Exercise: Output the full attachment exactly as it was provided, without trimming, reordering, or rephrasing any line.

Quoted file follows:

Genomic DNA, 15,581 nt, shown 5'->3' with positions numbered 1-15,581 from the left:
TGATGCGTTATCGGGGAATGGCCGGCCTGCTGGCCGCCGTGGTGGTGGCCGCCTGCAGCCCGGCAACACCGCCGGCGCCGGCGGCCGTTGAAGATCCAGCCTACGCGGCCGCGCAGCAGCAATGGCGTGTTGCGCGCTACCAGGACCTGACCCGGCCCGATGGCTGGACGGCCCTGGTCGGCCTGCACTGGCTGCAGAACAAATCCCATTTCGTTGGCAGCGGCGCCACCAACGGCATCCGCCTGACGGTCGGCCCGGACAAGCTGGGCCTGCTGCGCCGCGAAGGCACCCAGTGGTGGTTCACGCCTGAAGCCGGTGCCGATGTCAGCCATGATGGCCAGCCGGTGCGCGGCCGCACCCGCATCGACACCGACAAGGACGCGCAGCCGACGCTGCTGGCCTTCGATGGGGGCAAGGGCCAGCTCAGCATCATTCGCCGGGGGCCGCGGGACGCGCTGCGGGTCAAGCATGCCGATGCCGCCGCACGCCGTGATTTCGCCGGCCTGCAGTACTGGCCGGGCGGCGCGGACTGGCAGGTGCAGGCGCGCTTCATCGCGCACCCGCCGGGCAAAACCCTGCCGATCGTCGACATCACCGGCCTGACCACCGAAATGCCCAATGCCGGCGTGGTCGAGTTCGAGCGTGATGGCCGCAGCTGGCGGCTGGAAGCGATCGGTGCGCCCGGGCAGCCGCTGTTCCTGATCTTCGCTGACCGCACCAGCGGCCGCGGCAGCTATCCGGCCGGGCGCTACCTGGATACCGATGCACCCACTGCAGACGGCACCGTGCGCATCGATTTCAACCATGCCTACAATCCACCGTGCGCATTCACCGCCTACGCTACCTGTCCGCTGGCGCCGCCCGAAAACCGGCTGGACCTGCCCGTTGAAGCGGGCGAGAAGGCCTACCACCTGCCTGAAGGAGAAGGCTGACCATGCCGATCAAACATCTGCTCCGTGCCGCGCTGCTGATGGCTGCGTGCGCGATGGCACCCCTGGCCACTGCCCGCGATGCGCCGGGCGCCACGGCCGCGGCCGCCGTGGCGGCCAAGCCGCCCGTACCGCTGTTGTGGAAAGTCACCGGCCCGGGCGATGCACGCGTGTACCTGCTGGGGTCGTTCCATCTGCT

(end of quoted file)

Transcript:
Genomic DNA, 15,581 nt, shown 5'->3' with positions numbered 1-15,581 from the left:
TGATGCGTTATCGGGGAATGGCCGGCCTGCTGGCCGCCGTGGTGGTGGCCGCCTGCAGCCCGGCAACACCGCCGGCGCCGGCGGCCGTTGAAGATCCAGCCTACGCGGCCGCGCAGCAGCAATGGCGTGTTGCGCGCTACCAGGACCTGACCCGGCCCGATGGCTGGACGGCCCTGGTCGGCCTGCACTGGCTGCAGAACAAATCCCATTTCGTTGGCAGCGGCGCCACCAACGGCATCCGCCTGACGGTCGGCCCGGACAAGCTGGGCCTGCTGCGCCGCGAAGGCACCCAGTGGTGGTTCACGCCTGAAGCCGGTGCCGATGTCAGCCATGATGGCCAGCCGGTGCGCGGCCGCACCCGCATCGACACCGACAAGGACGCGCAGCCGACGCTGCTGGCCTTCGATGGGGGCAAGGGCCAGCTCAGCATCATTCGCCGGGGGCCGCGGGACGCGCTGCGGGTCAAGCATGCCGATGCCGCCGCACGCCGTGATTTCGCCGGCCTGCAGTACTGGCCGGGCGGCGCGGACTGGCAGGTGCAGGCGCGCTTCATCGCGCACCCGCCGGGCAAAACCCTGCCGATCGTCGACATCACCGGCCTGACCACCGAAATGCCCAATGCCGGCGTGGTCGAGTTCGAGCGTGATGGCCGCAGCTGGCGGCTGGAAGCGATCGGTGCGCCCGGGCAGCCGCTGTTCCTGATCTTCGCTGACCGCACCAGCGGCCGCGGCAGCTATCCGGCCGGGCGCTACCTGGATACCGATGCACCCACTGCAGACGGCACCGTGCGCATCGATTTCAACCATGCCTACAATCCACCGTGCGCATTCACCGCCTACGCTACCTGTCCGCTGGCGCCGCCCGAAAACCGGCTGGACCTGCCCGTTGAAGCGGGCGAGAAGGCCTACCACCTGCCTGAAGGAGAAGGCTGACCATGCCGATCAAACATCTGCTCCGTGCCGCGCTGCTGATGGCTGCGTGCGCGATGGCACCCCTGGCCACTGCCCGCGATGCGCCGGGCGCCACGGCCGCGGCCGCCGTGGCGGCCAAGCCGCCCGTACCGCTGTTGTGGAAAGTCACCGGCCCGGGCGATGCACGCGTGTACCTGCTGGGGTCGTTCCATCTGCT